Whence knowest thou thy misery?
Out of the Law of God.
As you consider this new film, remember that we have been here before. Remember that there are a lot of people hoping to make a lot of money from this film. Remember that God promises to bless the preaching of his Word, not the display of that Word on the silver screen. Don’t expect a movie to do the Word’s work.
For me the real evil of masturbation would be that it takes an appetite which, in lawful use, leads the individual out of himself to complete (and correct) his own personality in that of another (and finally in children and even grandchildren) and turns it back: sends the man back into the prison of himself, there to keep a harem of imaginary brides. And this harem, once admitted, works against his ever getting out and really uniting with a real woman. For the harem is always accessible, always subservient, calls for no sacrifices or adjustments, and can be endowed with erotic and psychological attractions which no real woman can rival. Among those shadowy brides he is always adored, always the perfect lover: no demand is made on his unselfishness, no mortification ever imposed on his vanity. In the end, they become merely the medium through which he increasingly adores himself…. And it is not only the faculty of love which is thus sterilized, forced back on itself, but also the faculty of imagination.
And I don’t think reading your blog is helping with that. Whether I agree with you or not, all you do is make me mad. And what’s worse is, you’re funny and charming while you do it. You make me like being mad. And I don’t want to like being mad.
So, I feel terrible for doing this. But I’m breaking it off, before we get too serious.
And while this stool is hurling through the air towards the minister, Jenny Geddes is said to have called out, “The devil cause you colic in the stomach, false thief! Dare you speak the Mass in my ear?” Well, like I said, this is one of my favorite stories in church history. Wouldn’t you love to meet Jenny Geddes? They say there is a sculpture of the stool that she would have sat on there in St Giles’ as a memorial to her.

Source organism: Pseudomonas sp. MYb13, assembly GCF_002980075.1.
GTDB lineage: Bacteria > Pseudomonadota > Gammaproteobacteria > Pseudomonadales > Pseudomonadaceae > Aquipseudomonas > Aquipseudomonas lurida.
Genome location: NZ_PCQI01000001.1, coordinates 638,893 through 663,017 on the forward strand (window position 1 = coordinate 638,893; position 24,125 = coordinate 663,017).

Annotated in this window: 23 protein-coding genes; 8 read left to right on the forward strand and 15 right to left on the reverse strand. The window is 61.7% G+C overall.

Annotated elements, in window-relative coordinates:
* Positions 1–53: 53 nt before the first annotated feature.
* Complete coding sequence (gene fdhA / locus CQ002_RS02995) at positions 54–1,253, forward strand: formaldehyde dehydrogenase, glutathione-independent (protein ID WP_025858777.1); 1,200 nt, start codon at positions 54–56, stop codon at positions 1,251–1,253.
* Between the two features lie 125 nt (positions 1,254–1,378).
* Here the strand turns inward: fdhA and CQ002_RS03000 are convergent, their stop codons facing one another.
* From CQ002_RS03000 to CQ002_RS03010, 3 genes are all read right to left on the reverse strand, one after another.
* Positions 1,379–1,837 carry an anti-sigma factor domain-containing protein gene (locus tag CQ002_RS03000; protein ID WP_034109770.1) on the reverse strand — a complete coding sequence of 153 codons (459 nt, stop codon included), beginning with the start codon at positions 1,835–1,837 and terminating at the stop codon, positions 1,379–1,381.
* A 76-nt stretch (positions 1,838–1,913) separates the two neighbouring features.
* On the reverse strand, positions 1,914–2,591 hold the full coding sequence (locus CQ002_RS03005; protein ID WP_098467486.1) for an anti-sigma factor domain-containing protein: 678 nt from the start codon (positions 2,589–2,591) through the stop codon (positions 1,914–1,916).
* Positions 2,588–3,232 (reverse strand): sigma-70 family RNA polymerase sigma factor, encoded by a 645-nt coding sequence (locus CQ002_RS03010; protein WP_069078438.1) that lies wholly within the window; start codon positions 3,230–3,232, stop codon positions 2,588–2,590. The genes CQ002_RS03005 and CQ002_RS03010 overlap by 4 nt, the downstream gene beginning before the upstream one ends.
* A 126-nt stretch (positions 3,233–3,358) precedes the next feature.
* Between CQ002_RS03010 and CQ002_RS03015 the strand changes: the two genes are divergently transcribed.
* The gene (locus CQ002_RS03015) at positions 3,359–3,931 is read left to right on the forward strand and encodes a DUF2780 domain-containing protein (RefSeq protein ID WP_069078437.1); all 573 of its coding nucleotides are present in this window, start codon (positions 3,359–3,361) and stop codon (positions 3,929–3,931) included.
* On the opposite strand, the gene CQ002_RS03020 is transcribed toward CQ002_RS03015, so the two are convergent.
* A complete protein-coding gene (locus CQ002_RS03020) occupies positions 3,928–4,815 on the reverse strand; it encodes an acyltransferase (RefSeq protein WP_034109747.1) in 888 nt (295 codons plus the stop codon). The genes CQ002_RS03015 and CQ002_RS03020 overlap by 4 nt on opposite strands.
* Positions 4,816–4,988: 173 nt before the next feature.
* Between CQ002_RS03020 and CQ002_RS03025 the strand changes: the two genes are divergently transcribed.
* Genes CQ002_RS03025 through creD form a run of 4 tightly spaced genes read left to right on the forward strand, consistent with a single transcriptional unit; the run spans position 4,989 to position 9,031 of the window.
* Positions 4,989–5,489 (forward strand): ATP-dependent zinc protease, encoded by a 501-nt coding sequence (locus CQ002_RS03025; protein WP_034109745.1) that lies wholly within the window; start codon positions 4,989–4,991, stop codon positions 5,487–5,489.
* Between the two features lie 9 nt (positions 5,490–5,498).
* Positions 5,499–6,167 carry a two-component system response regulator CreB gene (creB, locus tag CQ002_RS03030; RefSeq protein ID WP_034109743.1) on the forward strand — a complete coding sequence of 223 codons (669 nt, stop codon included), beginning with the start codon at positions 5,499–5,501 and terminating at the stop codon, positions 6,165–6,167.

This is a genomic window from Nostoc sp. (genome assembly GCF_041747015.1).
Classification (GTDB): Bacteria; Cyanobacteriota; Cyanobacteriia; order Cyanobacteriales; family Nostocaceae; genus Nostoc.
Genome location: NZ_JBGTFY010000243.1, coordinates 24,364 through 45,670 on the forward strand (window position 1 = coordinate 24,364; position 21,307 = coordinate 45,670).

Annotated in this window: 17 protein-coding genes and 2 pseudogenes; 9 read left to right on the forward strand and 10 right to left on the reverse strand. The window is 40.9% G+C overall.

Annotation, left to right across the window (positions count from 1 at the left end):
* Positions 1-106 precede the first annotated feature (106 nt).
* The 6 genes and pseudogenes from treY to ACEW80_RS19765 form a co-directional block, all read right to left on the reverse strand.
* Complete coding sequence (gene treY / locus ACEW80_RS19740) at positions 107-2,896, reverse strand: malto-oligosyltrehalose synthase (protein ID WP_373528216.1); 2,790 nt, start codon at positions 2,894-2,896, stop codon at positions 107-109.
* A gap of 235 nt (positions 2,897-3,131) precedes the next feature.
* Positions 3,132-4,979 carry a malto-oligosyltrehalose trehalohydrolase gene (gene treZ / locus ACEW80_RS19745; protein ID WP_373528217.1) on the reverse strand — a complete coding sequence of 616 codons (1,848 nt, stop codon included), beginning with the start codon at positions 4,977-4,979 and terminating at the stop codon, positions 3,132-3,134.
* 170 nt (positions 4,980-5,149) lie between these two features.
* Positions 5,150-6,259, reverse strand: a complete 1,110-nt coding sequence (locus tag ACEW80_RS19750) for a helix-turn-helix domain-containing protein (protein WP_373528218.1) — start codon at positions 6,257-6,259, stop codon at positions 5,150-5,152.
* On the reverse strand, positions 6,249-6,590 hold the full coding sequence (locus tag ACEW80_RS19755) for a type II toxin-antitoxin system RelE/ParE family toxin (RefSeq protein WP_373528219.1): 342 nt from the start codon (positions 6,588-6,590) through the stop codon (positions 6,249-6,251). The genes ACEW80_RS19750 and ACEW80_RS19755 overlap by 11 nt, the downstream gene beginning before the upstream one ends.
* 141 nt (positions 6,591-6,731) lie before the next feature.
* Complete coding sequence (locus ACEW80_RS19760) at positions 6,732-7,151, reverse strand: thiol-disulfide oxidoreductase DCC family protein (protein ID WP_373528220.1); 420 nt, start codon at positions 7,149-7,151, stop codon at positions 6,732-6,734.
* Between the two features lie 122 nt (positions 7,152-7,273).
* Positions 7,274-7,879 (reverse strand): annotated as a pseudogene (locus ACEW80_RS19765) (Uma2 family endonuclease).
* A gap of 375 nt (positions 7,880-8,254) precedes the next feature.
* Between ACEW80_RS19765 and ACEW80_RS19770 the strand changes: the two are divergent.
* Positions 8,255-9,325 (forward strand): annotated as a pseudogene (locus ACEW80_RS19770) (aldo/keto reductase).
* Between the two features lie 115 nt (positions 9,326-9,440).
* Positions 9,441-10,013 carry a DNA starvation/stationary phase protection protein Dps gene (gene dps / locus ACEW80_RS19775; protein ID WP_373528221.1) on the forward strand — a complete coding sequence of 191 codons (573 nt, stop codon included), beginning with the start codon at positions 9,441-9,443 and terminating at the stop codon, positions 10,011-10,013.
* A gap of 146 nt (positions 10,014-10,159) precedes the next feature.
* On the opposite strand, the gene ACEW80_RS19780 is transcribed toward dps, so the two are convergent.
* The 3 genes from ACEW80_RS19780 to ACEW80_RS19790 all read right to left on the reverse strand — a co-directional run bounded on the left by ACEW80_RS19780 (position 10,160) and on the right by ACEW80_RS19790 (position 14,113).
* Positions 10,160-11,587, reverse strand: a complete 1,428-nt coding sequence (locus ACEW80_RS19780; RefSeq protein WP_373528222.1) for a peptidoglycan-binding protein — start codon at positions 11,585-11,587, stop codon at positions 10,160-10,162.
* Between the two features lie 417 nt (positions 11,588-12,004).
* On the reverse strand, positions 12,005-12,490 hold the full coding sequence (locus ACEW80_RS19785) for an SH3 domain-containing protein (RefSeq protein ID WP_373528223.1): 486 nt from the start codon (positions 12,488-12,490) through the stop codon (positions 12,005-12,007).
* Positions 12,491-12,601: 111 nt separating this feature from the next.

You see, when you admit your limits, you’re a humble and restful person. You’re humble enough to admit weakness, always open to learning. And you’re restful, because you know that control is in the hands of God – and not yours.
Have you ever tried honeysuckle? Man when I was a kid I used to love tasting honeysuckle. If you’re not familiar with the plant, it is essentially a small white or yellow flower that produces small amounts of edible nectar that can be pulled out and eaten. Each individual flower hardly provides enough satisfaction, and so as kids it wasn’t uncommon for us to sit by honeysuckle bushes and eat nectar for 10, maybe 15 minutes at a time. It wasn’t that we thought it was real honey or anything, but it was tangible and reminded us of what the real thing was like. Each taste only left us longing for more.